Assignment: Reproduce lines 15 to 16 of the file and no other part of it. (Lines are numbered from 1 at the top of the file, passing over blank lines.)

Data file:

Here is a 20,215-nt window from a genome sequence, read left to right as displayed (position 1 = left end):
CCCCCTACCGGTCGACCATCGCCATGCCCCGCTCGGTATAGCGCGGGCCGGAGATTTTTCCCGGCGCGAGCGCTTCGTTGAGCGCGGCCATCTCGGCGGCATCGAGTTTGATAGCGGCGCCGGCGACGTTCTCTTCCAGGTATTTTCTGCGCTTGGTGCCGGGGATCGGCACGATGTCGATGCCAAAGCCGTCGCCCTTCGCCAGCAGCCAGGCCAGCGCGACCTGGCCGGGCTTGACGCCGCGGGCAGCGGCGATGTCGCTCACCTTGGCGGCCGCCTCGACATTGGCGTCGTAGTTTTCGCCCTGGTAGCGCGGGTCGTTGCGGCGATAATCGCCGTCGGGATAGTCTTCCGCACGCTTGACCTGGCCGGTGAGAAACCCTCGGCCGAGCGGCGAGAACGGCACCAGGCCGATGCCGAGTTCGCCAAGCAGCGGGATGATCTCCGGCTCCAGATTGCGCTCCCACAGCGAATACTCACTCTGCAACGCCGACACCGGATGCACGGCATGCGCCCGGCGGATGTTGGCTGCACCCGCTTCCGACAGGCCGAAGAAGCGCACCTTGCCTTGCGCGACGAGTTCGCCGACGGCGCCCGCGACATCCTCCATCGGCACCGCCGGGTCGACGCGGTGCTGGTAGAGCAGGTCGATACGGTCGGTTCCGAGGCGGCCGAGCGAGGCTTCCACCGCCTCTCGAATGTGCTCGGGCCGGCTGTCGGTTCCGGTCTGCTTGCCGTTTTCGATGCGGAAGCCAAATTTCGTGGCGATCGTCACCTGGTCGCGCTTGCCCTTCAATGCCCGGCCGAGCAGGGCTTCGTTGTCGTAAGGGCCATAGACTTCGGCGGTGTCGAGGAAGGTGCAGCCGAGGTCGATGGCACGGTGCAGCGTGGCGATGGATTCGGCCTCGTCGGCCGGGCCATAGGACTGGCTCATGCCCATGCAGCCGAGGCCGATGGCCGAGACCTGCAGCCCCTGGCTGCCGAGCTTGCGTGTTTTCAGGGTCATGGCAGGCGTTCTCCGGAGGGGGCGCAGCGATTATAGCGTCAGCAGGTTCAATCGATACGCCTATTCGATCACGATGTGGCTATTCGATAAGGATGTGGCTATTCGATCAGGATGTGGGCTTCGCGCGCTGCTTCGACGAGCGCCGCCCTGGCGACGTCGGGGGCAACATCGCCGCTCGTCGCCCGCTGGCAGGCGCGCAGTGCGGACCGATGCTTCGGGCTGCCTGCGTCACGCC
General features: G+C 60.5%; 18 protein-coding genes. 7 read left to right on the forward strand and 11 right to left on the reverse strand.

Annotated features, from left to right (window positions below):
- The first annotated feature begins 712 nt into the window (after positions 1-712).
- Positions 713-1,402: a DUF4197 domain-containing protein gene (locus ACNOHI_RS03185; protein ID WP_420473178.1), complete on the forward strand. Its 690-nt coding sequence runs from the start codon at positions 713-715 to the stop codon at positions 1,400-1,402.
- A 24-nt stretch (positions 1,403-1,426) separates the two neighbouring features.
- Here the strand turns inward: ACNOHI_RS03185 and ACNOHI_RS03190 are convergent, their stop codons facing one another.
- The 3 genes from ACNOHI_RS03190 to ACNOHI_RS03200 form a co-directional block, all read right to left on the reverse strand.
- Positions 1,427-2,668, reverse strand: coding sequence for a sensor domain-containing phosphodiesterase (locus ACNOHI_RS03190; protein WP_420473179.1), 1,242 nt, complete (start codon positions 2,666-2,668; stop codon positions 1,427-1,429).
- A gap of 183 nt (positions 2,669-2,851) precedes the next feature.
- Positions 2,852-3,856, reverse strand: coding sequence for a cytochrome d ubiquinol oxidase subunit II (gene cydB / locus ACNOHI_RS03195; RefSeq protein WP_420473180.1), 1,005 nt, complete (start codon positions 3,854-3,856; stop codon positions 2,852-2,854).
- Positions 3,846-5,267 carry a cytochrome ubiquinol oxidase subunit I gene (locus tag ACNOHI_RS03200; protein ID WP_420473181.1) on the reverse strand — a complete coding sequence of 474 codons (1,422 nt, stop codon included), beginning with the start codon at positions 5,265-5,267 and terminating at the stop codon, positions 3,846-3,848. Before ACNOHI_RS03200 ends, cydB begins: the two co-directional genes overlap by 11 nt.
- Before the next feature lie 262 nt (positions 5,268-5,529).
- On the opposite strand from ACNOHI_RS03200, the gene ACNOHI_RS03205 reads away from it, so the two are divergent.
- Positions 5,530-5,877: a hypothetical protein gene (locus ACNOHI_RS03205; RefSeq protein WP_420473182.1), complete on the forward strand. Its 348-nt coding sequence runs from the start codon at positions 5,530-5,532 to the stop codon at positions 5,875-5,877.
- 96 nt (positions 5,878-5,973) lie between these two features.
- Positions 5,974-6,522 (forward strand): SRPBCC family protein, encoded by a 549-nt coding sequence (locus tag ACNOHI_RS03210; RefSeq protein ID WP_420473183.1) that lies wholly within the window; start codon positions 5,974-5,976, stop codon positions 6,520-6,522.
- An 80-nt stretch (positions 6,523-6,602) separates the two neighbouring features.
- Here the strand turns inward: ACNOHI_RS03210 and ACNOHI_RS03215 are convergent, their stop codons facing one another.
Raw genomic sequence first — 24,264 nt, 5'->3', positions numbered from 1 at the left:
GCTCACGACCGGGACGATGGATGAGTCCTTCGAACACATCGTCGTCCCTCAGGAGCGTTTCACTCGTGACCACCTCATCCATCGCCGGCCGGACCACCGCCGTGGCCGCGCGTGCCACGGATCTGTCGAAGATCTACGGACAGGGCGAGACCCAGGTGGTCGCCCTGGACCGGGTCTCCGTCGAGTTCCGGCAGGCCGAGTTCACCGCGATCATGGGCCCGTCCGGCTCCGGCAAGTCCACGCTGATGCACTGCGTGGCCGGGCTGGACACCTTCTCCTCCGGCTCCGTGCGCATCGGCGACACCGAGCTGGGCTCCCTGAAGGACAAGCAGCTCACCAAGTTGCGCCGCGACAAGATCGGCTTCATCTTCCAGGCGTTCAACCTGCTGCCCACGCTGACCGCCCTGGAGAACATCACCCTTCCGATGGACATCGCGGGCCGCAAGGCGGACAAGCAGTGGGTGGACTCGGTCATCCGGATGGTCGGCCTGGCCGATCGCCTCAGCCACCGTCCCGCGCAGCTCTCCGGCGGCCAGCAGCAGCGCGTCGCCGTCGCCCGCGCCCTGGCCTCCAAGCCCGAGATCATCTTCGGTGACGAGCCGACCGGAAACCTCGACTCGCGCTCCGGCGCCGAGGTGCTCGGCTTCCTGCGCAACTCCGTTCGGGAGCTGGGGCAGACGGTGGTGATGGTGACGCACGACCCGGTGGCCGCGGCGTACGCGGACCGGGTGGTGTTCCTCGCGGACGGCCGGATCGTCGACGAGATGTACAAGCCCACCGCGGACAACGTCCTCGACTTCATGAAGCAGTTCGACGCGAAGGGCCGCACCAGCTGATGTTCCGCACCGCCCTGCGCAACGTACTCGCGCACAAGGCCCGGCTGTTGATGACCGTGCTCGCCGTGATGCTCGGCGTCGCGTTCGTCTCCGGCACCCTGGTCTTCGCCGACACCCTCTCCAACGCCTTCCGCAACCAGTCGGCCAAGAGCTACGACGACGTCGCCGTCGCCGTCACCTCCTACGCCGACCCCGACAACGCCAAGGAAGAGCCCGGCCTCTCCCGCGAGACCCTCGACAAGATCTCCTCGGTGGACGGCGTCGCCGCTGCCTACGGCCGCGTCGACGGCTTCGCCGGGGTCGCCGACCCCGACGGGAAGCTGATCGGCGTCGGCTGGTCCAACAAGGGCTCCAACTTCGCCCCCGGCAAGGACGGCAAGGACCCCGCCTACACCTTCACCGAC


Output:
- On the opposite strand from ACNOHI_RS03200, the gene ACNOHI_RS03205 reads away from it, so the two are divergent.
- Positions 5,530-5,877: a hypothetical protein gene (locus ACNOHI_RS03205; RefSeq protein WP_420473182.1), complete on the forward strand. Its 348-nt coding sequence runs from the start codon at positions 5,530-5,532 to the stop codon at positions 5,875-5,877.